"At that point the battery should be sent to be recycled to get the colbalt, nickel, etc out from it. How easy that is to do, I don't know, but it must be easier to do than trying to suck the co2 out from the atmosphere and reform it back in to a hydrocarbon chain."

I think the forests have proven rather good at CO2 sequestration.....and it's [relatively] VERY easy - we just need to plant more !!
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Re: Nothing to charge (3 Oct, 2018)

Postby ffirman » Wed Oct 03, 2018 11:36 am

I like the idea of planting more, as it also makes the climate more consistent vs the extremes in temperate that happens when a forest isn't around.

As for the wood - I doesn't fit down the pipe to the fuel take very well. lol

There is a company that is using some form of input power to suck CO2 from the atmosphere and hydrogen from water to then reform to create methane, and then then later longer carbon chains to get to petrol. This is also the same method that Space X has suggested to re-fuel on Mars, by creating the methane and oxygen from the water and co2 that is already there.

The Sabatier reaction is the one most of the time suggested, where it takes in hydrogen from some source, and CO2 and 400 degrees of heat in the presence of nickel. This then dumps out CH4 (Methane) and water. The energy created by mixing the hydrogen with oxygen produces then enough heat to keep the process going.

So the energy to do it efficiently will be from sourcing the hydrogen to mix with the CO2, I guess. Getting the hydrogen from water will be less than the energy that is gotten out from the hydrogen when it rejoins with the oxygen to re-create the water. Either way the energy input is likely to be quite a but higher than dumping it directly in to a battery, as an example hydrogen fuel cell cars from water -> hydrogen -> water is only about 22% vs, 80% for a battery. ie energy -> charger -> battery -> inverter. The hydrogen can is actually. Hydrogen -> water + energy -> charger -> battery -> inverter -> motor. They use a smaller Lithium battery to level out the power requirements as the fuel cell doesn't respond quickly. Good for base load, not peaks. Also doesn't help with regen, or downhill.



F.
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Re: Nothing to charge (3 Oct, 2018)

Postby phill » Wed Oct 03, 2018 12:26 pm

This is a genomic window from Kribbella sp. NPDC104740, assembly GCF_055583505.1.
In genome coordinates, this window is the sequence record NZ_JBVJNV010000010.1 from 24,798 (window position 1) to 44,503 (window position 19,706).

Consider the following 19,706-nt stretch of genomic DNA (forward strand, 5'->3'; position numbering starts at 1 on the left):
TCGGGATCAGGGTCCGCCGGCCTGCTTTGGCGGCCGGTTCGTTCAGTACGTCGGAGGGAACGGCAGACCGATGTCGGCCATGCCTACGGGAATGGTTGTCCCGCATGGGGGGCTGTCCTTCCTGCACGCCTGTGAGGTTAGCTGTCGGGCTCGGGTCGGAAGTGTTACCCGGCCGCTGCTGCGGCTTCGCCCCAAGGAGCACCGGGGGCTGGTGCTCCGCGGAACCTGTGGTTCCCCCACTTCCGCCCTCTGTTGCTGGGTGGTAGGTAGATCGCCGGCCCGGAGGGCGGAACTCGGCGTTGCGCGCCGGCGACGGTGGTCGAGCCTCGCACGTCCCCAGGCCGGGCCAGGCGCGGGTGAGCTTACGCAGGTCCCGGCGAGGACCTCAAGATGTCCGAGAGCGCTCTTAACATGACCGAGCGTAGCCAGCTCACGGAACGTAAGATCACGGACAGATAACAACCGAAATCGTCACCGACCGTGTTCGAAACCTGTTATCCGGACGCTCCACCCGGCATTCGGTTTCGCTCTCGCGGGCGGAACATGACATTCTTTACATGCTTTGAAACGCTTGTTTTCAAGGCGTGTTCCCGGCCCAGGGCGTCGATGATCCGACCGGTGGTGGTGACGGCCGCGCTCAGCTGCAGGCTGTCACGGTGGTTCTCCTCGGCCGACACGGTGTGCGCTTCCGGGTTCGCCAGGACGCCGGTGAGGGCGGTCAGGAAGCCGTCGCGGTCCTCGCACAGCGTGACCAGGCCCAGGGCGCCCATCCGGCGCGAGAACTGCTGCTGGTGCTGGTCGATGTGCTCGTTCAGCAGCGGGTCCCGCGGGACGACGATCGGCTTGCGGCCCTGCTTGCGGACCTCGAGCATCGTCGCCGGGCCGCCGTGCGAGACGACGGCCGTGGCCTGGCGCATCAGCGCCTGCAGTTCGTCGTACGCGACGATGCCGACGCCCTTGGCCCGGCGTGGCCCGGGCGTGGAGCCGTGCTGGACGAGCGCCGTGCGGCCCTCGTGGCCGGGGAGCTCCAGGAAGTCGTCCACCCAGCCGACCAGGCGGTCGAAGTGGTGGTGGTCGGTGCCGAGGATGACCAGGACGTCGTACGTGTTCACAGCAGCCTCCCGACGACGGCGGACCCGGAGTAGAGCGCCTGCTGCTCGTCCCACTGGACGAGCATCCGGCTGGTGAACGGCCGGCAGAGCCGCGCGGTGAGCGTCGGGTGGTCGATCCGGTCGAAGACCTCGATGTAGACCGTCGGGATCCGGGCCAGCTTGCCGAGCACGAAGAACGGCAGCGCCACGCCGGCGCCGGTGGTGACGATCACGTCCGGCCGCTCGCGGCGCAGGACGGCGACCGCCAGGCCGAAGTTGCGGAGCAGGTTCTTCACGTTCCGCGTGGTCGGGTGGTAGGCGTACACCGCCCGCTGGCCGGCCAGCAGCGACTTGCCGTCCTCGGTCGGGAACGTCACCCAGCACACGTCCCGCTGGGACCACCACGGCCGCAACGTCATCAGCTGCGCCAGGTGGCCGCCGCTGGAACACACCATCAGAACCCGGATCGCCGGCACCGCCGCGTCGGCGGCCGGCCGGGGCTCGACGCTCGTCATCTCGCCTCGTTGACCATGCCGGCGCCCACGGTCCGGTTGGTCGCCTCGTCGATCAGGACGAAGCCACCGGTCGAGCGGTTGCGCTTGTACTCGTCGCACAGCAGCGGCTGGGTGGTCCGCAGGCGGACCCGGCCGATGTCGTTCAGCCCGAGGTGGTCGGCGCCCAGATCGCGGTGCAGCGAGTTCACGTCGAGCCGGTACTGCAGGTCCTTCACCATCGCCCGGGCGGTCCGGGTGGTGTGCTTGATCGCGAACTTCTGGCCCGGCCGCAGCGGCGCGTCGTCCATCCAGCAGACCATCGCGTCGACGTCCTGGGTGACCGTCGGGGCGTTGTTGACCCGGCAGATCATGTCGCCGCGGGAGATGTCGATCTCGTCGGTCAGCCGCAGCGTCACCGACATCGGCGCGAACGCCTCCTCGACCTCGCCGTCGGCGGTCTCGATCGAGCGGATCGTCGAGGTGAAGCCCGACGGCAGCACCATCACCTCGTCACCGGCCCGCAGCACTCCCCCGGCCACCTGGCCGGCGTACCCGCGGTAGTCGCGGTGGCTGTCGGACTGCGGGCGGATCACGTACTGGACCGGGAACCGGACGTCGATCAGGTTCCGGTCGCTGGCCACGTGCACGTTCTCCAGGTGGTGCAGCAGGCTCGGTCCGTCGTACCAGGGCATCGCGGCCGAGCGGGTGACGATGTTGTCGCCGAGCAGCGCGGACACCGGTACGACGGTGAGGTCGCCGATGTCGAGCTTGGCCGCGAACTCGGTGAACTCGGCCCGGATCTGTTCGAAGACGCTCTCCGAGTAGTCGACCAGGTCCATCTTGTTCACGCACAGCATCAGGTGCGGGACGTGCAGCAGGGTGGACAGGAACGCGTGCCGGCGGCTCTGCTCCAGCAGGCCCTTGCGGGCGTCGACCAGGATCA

I think the forests have proven rather good at CO2 sequestration.....and it's [relatively] VERY easy - we just need to plant more !!


we have known this and the global warming problem for over 30 years

yet even today we are still unplanting .. probably at magnitudes more than we are planting ( tonnes of sequestered carbon per annum as the basis ... cause we burn big trees and plant small ones )
( ,,,,,,,, ....... A E I O U use em sparingly theres probably not enough )
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Re: Nothing to charge (3 Oct, 2018)

Postby aardvark_admin » Wed Oct 03, 2018 2:24 pm

phill wrote:yet even today we are still unplanting .. probably at magnitudes more than we are planting ( tonnes of sequestered carbon per annum as the basis ... cause we burn big trees and plant small ones )

It's even worse than that Phill... we're cutting down forests (a carbon sequester/sink) and replacing them with dairy farms -- a massive producer of potent greenhouse gasses such as methane.

But hey, if the NZ Tourist department calls us "100% pure" and "clean, green" it must be true... right??? :-/
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Re: Nothing to charge (3 Oct, 2018)

Postby phill » Wed Oct 03, 2018 2:40 pm

aardvark_admin wrote:

But hey, if the NZ Tourist department calls us "100% pure" and "clean, green" it must be true... right??? :-/


yehhhh NA!

not that the dairy is good
but the biggest problems are magnitudes higher than those
Indonesian palm oil and Amazonian beef
illegal rain forest ( predominantly ) logging is also right up there

we really are such a greedy breed of cockroaches
( ,,,,,,,, ....... A E I O U use em sparingly theres probably not enough )